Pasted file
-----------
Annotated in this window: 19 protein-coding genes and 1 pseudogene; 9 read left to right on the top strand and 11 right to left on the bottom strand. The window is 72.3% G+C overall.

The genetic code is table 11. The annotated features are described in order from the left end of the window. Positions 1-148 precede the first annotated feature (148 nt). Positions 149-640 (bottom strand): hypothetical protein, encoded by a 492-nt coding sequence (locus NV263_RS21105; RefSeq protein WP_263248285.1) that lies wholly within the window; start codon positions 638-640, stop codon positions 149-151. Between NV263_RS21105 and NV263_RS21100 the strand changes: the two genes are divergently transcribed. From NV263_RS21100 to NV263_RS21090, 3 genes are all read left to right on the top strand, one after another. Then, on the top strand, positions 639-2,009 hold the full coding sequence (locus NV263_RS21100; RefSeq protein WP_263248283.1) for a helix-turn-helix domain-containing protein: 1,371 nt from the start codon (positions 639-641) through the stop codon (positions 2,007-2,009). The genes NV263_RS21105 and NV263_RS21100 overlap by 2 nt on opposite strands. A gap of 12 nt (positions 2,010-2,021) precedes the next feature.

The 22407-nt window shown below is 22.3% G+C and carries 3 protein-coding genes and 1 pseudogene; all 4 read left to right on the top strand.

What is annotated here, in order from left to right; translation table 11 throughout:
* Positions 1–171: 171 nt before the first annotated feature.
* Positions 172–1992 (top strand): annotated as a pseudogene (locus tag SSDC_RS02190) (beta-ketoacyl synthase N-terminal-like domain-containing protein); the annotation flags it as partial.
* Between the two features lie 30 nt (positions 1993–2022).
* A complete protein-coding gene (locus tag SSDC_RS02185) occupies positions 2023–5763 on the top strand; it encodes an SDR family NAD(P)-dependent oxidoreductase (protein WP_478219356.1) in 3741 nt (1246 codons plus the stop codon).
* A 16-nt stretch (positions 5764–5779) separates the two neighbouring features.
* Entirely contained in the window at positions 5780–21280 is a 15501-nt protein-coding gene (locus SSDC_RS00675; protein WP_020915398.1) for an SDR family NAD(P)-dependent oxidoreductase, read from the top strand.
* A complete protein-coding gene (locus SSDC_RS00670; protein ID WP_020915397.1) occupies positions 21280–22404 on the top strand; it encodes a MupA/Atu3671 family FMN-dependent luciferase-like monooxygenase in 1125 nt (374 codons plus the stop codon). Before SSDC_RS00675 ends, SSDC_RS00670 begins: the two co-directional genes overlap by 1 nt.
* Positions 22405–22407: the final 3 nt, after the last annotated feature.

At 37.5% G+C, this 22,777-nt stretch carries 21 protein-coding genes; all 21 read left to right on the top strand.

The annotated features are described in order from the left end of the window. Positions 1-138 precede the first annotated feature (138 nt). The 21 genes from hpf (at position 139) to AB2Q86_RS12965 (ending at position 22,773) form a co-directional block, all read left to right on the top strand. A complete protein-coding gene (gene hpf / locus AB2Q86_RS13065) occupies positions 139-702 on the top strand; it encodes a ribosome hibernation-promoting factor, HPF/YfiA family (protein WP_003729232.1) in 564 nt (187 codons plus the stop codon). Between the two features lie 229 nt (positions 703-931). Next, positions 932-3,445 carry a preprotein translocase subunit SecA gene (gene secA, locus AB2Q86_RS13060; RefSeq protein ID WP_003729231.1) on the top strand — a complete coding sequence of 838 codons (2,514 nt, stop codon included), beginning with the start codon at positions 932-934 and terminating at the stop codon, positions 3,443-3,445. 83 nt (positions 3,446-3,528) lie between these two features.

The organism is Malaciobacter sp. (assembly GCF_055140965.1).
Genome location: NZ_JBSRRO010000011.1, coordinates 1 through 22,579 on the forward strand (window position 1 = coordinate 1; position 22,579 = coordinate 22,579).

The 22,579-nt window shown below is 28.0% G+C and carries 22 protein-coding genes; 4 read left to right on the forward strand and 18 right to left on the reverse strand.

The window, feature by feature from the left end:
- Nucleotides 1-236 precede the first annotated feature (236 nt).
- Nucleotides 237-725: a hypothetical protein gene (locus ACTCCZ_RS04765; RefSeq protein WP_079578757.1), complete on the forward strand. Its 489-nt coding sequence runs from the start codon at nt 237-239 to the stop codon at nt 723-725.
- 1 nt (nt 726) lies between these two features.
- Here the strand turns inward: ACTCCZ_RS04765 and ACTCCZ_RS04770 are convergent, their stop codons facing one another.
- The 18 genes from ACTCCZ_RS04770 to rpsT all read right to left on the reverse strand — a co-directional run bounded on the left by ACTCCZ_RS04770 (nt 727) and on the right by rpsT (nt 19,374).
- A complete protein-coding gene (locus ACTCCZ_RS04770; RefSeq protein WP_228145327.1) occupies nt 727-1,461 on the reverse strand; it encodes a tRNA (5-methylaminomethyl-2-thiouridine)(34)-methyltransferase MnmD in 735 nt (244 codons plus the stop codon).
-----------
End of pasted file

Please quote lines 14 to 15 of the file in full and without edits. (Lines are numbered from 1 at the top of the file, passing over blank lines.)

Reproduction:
The annotated features are described in order from the left end of the window. Positions 1-138 precede the first annotated feature (138 nt). The 21 genes from hpf (at position 139) to AB2Q86_RS12965 (ending at position 22,773) form a co-directional block, all read left to right on the top strand. A complete protein-coding gene (gene hpf / locus AB2Q86_RS13065) occupies positions 139-702 on the top strand; it encodes a ribosome hibernation-promoting factor, HPF/YfiA family (protein WP_003729232.1) in 564 nt (187 codons plus the stop codon). Between the two features lie 229 nt (positions 703-931). Next, positions 932-3,445 carry a preprotein translocase subunit SecA gene (gene secA, locus AB2Q86_RS13060; RefSeq protein ID WP_003729231.1) on the top strand — a complete coding sequence of 838 codons (2,514 nt, stop codon included), beginning with the start codon at positions 932-934 and terminating at the stop codon, positions 3,443-3,445. 83 nt (positions 3,446-3,528) lie between these two features.

The organism is Malaciobacter sp. (assembly GCF_055140965.1).